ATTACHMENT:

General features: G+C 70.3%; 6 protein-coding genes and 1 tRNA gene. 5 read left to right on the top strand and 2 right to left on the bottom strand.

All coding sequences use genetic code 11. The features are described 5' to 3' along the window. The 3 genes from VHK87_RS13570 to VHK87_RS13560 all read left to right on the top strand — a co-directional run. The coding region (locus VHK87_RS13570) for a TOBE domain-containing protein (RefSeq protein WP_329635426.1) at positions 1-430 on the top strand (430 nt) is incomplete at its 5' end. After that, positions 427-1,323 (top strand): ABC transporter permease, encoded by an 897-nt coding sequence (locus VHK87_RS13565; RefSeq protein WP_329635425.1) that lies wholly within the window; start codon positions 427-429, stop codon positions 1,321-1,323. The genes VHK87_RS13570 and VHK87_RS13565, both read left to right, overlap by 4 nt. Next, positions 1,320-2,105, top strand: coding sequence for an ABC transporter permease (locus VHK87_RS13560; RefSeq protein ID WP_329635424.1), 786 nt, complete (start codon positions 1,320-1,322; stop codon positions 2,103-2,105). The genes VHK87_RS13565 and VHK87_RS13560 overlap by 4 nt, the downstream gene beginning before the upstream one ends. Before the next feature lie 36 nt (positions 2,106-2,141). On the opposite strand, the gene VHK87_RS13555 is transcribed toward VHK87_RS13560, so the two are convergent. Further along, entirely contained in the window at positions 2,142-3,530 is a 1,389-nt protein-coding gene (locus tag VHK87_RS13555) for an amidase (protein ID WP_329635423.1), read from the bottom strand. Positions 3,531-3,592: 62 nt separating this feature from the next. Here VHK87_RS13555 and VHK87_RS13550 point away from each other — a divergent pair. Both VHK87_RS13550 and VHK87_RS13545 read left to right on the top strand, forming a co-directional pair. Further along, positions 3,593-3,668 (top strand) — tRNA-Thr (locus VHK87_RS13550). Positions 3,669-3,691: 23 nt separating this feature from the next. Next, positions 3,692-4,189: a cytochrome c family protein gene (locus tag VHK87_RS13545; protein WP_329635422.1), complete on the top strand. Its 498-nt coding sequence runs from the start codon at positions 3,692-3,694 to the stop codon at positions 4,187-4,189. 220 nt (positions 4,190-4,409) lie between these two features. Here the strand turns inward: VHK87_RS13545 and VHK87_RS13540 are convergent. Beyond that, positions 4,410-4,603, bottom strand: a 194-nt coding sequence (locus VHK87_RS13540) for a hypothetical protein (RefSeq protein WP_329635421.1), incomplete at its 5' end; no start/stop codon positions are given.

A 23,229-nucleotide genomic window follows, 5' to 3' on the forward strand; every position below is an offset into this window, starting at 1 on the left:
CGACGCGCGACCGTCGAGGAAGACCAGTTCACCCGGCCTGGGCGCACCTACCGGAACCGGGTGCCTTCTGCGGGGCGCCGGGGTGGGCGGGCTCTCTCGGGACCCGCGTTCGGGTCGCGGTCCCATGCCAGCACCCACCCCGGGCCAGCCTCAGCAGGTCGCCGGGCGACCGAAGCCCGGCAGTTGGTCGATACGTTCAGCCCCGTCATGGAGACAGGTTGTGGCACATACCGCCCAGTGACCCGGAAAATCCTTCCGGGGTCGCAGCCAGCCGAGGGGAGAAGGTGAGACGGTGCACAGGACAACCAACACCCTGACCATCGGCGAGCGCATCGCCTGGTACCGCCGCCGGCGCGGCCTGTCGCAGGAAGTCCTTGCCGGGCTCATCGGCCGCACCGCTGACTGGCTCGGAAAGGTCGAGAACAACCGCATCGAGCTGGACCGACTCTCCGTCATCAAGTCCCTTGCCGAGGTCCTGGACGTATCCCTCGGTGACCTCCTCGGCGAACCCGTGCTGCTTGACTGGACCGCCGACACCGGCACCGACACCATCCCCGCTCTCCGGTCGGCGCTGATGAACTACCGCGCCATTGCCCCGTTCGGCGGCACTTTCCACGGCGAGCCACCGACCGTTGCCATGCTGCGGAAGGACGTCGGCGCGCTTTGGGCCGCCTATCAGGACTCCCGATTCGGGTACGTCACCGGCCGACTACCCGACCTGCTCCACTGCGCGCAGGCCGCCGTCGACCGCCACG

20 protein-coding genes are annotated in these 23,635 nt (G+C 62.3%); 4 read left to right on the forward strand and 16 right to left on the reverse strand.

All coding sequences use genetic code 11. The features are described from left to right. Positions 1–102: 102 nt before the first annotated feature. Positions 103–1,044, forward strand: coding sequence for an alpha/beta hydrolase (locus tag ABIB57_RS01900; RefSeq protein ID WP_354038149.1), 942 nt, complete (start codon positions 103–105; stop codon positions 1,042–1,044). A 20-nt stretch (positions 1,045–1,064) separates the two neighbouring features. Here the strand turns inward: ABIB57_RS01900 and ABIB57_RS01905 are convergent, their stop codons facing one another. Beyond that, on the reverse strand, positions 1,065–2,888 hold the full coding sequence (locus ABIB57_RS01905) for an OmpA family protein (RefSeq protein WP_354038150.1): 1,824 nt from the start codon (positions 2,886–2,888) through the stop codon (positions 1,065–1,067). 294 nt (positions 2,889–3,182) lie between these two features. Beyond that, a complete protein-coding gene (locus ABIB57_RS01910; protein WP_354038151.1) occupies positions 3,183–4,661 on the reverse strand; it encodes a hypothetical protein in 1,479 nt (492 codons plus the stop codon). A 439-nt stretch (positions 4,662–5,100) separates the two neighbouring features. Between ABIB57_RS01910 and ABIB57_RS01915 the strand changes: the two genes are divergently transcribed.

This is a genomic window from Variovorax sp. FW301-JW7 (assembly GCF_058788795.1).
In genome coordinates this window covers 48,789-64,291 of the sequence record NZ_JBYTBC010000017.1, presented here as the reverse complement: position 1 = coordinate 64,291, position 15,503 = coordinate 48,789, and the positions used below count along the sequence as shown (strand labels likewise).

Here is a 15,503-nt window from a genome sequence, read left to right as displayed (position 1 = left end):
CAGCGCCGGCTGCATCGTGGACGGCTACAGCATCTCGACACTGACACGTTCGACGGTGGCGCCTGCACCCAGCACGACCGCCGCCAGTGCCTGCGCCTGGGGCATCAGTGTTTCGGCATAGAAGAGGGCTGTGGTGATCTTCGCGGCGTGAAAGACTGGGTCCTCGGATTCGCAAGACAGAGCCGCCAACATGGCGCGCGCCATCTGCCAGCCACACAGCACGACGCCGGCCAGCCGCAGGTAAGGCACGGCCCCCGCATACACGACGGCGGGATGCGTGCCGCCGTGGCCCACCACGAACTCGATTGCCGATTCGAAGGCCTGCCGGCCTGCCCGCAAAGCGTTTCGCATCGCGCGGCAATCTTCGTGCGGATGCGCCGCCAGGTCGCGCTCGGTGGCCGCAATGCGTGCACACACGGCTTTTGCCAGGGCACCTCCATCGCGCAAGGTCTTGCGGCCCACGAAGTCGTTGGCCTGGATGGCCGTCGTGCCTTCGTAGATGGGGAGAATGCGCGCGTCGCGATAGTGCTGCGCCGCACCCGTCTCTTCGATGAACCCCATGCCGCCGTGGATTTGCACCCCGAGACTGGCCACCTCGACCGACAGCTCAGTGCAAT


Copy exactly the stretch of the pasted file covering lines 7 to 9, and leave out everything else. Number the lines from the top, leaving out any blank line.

This is a genomic window from Variovorax sp. FW301-JW7 (assembly GCF_058788795.1).
In genome coordinates this window covers 48,789-64,291 of the sequence record NZ_JBYTBC010000017.1, presented here as the reverse complement: position 1 = coordinate 64,291, position 15,503 = coordinate 48,789, and the positions used below count along the sequence as shown (strand labels likewise).

Here is a 15,503-nt window from a genome sequence, read left to right as displayed (position 1 = left end):